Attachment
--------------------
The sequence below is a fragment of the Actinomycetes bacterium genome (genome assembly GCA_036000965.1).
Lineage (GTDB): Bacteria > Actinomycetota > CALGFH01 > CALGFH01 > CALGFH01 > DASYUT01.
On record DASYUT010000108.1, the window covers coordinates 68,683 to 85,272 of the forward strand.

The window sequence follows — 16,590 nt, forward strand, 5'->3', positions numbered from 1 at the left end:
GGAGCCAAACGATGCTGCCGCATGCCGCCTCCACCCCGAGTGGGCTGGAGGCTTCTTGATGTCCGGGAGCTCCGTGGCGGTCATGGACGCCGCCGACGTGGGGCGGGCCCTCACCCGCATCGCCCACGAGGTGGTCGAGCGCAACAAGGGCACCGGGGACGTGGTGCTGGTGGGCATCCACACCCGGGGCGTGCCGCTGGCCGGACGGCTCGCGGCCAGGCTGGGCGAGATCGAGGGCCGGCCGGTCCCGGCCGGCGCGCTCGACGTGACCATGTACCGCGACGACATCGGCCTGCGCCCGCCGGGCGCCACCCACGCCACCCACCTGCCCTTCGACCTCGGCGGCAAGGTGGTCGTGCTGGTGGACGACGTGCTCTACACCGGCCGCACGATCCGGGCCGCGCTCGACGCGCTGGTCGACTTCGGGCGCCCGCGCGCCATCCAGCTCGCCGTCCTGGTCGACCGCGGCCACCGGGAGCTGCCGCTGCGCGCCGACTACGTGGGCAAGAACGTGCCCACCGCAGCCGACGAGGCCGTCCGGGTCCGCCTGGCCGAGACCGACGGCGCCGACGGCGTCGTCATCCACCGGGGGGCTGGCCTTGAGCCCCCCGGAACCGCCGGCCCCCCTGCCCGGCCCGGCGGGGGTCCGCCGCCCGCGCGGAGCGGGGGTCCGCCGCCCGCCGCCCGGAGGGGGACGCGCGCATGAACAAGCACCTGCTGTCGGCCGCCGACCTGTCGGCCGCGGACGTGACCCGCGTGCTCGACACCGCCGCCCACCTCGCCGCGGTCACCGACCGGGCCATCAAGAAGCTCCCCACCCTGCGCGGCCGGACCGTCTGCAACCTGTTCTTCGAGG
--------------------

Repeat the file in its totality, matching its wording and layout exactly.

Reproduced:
The sequence below is a fragment of the Actinomycetes bacterium genome (genome assembly GCA_036000965.1).
Lineage (GTDB): Bacteria > Actinomycetota > CALGFH01 > CALGFH01 > CALGFH01 > DASYUT01.
On record DASYUT010000108.1, the window covers coordinates 68,683 to 85,272 of the forward strand.

The window sequence follows — 16,590 nt, forward strand, 5'->3', positions numbered from 1 at the left end:
GGAGCCAAACGATGCTGCCGCATGCCGCCTCCACCCCGAGTGGGCTGGAGGCTTCTTGATGTCCGGGAGCTCCGTGGCGGTCATGGACGCCGCCGACGTGGGGCGGGCCCTCACCCGCATCGCCCACGAGGTGGTCGAGCGCAACAAGGGCACCGGGGACGTGGTGCTGGTGGGCATCCACACCCGGGGCGTGCCGCTGGCCGGACGGCTCGCGGCCAGGCTGGGCGAGATCGAGGGCCGGCCGGTCCCGGCCGGCGCGCTCGACGTGACCATGTACCGCGACGACATCGGCCTGCGCCCGCCGGGCGCCACCCACGCCACCCACCTGCCCTTCGACCTCGGCGGCAAGGTGGTCGTGCTGGTGGACGACGTGCTCTACACCGGCCGCACGATCCGGGCCGCGCTCGACGCGCTGGTCGACTTCGGGCGCCCGCGCGCCATCCAGCTCGCCGTCCTGGTCGACCGCGGCCACCGGGAGCTGCCGCTGCGCGCCGACTACGTGGGCAAGAACGTGCCCACCGCAGCCGACGAGGCCGTCCGGGTCCGCCTGGCCGAGACCGACGGCGCCGACGGCGTCGTCATCCACCGGGGGGCTGGCCTTGAGCCCCCCGGAACCGCCGGCCCCCCTGCCCGGCCCGGCGGGGGTCCGCCGCCCGCGCGGAGCGGGGGTCCGCCGCCCGCCGCCCGGAGGGGGACGCGCGCATGAACAAGCACCTGCTGTCGGCCGCCGACCTGTCGGCCGCGGACGTGACCCGCGTGCTCGACACCGCCGCCCACCTCGCCGCGGTCACCGACCGGGCCATCAAGAAGCTCCCCACCCTGCGCGGCCGGACCGTCTGCAACCTGTTCTTCGAGG